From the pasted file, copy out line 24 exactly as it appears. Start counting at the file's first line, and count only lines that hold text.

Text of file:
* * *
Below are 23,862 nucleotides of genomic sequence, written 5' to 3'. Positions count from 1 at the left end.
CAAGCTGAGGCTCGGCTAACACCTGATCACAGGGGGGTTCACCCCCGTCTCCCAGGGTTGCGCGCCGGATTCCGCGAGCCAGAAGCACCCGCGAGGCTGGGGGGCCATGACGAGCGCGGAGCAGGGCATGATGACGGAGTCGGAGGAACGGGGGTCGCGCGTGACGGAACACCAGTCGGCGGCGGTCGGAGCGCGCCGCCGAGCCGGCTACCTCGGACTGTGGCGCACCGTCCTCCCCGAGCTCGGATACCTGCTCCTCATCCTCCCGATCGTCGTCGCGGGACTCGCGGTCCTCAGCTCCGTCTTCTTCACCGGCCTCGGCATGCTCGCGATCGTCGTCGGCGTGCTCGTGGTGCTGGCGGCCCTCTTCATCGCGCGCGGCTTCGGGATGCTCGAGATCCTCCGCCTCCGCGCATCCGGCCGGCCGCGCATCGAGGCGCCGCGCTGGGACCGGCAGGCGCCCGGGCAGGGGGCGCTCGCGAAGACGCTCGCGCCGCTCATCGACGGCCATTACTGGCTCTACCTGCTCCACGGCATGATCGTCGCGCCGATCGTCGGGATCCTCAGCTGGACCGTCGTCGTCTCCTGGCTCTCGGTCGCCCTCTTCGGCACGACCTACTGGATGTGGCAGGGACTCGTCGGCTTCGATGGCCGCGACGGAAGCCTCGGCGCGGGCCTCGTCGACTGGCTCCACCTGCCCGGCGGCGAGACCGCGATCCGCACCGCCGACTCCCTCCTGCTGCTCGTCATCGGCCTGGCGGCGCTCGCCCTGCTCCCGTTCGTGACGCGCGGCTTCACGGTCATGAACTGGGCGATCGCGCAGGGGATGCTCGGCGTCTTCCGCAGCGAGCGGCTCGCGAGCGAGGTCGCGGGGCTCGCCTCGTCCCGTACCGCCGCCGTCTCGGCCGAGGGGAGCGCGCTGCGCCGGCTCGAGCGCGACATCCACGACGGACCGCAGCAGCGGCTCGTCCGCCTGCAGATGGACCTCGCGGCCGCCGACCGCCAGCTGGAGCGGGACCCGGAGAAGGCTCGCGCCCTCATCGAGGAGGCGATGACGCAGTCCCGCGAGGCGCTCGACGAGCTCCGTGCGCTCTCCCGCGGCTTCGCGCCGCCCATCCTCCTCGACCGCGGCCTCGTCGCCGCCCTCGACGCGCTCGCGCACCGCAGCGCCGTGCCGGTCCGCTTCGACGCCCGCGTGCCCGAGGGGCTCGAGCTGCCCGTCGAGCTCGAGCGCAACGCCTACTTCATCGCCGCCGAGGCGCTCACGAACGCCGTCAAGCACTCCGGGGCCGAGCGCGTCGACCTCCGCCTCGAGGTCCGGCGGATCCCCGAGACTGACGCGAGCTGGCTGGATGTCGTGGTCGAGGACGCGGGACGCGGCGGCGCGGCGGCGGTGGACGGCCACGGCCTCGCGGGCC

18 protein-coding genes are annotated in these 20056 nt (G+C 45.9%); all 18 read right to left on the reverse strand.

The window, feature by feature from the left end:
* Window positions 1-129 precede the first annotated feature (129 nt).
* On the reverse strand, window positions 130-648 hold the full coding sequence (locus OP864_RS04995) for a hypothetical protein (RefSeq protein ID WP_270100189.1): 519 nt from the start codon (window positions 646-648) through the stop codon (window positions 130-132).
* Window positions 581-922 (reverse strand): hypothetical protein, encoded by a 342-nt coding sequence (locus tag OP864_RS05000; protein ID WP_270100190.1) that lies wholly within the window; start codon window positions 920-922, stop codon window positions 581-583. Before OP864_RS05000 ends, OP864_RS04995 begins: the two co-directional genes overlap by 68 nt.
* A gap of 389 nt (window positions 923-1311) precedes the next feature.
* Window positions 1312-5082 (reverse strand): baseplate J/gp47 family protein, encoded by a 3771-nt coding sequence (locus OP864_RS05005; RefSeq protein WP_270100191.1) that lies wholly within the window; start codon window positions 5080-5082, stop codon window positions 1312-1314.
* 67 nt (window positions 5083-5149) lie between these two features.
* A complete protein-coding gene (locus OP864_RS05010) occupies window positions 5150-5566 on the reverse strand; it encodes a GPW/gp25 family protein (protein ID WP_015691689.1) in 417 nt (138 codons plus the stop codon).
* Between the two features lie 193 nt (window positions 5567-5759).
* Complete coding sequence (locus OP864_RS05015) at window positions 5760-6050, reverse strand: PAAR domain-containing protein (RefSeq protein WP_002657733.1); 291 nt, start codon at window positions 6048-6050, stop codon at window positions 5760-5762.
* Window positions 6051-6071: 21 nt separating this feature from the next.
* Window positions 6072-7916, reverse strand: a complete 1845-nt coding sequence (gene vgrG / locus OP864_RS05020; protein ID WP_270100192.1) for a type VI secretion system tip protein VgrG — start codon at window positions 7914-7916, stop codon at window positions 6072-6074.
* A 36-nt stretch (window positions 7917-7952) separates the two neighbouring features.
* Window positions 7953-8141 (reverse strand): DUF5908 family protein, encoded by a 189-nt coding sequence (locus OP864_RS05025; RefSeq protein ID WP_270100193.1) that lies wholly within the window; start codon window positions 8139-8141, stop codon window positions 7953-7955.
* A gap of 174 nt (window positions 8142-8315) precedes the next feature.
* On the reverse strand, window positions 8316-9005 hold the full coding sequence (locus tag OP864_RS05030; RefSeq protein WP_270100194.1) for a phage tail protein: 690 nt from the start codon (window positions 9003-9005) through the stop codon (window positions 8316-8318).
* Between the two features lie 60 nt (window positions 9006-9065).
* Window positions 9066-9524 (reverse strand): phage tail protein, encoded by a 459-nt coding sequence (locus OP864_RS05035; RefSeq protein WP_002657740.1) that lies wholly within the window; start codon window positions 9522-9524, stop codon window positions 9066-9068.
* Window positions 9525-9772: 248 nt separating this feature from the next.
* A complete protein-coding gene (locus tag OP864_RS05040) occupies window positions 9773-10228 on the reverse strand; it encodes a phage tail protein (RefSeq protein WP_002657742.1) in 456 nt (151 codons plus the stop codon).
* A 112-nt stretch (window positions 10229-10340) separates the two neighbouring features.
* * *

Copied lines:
* A 112-nt stretch (window positions 10229-10340) separates the two neighbouring features.